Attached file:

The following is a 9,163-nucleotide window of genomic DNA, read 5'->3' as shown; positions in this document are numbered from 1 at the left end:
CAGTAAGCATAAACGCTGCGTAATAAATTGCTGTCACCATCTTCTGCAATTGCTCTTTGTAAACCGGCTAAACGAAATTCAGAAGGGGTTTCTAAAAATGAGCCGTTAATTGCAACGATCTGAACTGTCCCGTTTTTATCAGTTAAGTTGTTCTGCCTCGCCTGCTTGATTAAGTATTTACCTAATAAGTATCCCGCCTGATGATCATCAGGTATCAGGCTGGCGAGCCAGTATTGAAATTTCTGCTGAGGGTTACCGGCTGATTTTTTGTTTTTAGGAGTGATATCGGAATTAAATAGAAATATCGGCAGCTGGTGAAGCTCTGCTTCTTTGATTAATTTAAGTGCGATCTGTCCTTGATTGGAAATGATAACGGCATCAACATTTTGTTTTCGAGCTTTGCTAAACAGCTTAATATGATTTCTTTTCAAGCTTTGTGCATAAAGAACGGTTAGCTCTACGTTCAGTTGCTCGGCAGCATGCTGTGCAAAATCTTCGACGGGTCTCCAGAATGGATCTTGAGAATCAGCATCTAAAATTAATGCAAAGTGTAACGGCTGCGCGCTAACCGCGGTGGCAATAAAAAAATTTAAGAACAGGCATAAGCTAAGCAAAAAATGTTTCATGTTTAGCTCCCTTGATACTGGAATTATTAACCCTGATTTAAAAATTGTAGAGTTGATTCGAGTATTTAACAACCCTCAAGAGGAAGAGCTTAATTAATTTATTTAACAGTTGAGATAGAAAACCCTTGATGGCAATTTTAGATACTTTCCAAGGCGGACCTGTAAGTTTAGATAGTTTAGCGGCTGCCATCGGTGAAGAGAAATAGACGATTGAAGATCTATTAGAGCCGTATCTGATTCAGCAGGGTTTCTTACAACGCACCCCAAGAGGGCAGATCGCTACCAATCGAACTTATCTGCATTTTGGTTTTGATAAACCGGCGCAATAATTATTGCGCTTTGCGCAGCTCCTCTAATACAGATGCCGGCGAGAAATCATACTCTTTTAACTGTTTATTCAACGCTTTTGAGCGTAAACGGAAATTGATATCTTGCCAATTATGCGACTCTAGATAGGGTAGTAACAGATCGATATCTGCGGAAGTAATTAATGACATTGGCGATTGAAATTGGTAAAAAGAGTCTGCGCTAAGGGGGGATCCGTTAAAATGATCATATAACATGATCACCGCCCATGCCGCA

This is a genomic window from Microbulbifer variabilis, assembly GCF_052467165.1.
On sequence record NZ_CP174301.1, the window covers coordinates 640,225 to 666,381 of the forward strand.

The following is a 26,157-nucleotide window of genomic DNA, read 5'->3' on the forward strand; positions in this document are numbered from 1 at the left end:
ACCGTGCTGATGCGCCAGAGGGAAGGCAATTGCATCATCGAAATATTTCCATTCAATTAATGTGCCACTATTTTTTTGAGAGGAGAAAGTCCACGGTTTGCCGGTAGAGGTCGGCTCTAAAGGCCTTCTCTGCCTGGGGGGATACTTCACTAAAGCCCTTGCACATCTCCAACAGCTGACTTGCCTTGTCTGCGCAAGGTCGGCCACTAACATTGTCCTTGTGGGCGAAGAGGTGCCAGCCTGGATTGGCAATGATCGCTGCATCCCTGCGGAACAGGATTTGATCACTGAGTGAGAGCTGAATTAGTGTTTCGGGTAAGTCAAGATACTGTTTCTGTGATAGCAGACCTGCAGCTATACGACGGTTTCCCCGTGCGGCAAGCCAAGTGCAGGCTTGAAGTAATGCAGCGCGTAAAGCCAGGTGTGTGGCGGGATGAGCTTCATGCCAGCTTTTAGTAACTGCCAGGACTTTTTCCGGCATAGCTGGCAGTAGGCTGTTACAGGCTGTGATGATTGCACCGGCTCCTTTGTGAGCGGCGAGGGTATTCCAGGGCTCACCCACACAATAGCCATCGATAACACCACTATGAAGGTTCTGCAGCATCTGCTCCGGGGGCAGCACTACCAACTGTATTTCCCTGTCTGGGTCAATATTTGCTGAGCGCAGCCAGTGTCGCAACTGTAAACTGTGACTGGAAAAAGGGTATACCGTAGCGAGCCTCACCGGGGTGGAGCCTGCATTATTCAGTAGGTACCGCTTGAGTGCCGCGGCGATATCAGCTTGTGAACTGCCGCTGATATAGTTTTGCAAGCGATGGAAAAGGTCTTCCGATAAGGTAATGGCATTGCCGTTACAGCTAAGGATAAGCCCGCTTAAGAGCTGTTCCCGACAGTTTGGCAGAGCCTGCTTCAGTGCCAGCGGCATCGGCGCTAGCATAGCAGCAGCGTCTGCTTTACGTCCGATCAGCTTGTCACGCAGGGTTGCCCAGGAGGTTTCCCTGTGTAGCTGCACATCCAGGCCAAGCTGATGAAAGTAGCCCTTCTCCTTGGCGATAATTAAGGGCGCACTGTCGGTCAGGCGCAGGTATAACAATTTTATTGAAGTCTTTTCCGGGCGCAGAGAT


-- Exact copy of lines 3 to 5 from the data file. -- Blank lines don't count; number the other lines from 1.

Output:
This is a genomic window from Microbulbifer variabilis, assembly GCF_052467165.1.
On sequence record NZ_CP174301.1, the window covers coordinates 640,225 to 666,381 of the forward strand.

The following is a 26,157-nucleotide window of genomic DNA, read 5'->3' on the forward strand; positions in this document are numbered from 1 at the left end: